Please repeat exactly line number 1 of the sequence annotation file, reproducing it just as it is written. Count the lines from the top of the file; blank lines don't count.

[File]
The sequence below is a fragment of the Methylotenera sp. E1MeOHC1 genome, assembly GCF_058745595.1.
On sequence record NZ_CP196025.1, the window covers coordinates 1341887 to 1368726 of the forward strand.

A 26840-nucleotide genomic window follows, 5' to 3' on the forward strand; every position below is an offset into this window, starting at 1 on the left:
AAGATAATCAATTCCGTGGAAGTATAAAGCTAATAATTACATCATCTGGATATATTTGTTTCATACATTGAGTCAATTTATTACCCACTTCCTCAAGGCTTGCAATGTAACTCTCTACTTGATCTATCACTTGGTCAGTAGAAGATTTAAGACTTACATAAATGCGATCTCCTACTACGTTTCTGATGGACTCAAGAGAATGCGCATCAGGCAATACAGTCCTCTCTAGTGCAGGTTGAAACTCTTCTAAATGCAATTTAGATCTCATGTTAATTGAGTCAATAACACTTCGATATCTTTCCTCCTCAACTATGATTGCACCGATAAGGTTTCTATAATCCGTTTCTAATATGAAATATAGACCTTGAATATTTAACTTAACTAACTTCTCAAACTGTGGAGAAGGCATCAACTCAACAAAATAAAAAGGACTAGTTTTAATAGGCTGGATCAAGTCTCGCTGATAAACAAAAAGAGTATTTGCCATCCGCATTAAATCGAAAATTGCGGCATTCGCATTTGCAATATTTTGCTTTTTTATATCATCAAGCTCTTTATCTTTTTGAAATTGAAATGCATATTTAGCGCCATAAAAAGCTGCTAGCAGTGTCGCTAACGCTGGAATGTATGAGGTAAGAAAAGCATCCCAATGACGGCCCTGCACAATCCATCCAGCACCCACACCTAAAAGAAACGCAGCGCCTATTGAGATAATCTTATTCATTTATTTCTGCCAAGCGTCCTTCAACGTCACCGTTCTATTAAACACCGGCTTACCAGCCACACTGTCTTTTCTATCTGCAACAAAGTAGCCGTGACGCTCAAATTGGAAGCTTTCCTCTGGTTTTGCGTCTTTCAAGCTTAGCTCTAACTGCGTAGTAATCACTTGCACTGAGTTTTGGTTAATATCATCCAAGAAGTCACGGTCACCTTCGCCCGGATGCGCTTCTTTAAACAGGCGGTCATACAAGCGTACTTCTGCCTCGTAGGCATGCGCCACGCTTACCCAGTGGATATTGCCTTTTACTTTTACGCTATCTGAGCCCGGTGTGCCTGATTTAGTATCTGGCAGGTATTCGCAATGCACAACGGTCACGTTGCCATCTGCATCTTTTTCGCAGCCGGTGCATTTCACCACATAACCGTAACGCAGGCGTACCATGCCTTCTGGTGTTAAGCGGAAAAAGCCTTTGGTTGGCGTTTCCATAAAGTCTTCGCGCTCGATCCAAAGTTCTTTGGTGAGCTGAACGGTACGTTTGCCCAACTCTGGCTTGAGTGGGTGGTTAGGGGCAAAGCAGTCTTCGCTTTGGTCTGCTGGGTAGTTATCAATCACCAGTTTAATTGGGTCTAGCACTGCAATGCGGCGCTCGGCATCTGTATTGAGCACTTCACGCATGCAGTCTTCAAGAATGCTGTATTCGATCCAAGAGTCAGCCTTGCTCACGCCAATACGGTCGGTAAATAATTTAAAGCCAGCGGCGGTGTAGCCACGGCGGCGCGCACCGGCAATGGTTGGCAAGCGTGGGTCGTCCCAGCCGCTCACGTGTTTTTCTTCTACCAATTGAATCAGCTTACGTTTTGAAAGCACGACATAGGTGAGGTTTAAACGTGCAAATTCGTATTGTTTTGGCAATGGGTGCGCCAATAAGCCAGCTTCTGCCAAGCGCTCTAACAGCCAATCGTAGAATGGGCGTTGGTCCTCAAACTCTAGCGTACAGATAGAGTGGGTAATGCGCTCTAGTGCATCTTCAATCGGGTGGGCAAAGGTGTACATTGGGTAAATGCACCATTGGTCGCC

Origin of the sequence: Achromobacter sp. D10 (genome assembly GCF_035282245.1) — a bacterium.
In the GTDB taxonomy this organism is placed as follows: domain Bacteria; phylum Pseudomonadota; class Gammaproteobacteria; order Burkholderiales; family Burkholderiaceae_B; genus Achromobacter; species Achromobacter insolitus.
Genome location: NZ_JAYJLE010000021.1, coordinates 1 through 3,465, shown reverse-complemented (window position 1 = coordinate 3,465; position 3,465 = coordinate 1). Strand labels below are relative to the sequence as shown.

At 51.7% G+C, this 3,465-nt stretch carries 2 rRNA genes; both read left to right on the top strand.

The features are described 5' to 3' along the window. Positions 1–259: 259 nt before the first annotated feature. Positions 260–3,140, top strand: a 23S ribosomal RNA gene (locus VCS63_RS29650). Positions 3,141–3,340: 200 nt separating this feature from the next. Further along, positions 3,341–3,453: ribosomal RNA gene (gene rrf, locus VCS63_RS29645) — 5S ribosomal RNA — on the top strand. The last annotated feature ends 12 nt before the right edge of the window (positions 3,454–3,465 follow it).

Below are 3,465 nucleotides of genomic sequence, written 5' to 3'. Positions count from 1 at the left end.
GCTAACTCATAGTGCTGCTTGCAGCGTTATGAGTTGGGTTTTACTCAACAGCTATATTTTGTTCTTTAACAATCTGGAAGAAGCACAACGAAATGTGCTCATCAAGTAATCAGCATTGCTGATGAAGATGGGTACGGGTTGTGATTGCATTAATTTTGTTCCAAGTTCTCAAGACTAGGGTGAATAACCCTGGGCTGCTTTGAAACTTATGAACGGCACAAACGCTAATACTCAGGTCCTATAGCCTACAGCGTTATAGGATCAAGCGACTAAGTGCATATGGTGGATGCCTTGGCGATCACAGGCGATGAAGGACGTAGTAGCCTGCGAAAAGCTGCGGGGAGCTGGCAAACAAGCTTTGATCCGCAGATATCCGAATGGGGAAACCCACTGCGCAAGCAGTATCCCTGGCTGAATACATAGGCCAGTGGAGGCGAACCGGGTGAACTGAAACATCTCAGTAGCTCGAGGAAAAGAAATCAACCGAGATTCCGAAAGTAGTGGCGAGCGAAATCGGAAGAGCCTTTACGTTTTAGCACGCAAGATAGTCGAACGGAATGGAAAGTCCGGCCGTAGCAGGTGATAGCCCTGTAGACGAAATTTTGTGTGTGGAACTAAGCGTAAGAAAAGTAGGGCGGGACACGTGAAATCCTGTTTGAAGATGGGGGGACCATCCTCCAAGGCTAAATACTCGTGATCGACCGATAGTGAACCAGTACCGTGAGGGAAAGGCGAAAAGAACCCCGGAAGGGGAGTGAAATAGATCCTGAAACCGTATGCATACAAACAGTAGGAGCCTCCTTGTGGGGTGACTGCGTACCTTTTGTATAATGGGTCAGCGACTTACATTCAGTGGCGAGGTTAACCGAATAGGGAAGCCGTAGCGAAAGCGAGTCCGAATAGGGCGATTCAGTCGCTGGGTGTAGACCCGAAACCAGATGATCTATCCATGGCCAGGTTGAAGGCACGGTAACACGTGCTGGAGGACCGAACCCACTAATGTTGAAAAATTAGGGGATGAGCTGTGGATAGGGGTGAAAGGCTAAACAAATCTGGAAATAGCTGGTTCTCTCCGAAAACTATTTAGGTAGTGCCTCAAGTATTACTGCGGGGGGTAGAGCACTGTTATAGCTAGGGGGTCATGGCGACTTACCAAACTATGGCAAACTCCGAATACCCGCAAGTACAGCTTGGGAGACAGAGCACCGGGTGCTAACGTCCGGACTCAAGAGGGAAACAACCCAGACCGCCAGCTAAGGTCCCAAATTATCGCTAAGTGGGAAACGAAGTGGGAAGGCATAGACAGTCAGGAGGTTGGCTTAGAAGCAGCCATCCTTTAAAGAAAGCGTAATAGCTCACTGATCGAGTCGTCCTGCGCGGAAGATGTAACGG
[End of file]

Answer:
The sequence below is a fragment of the Methylotenera sp. E1MeOHC1 genome, assembly GCF_058745595.1.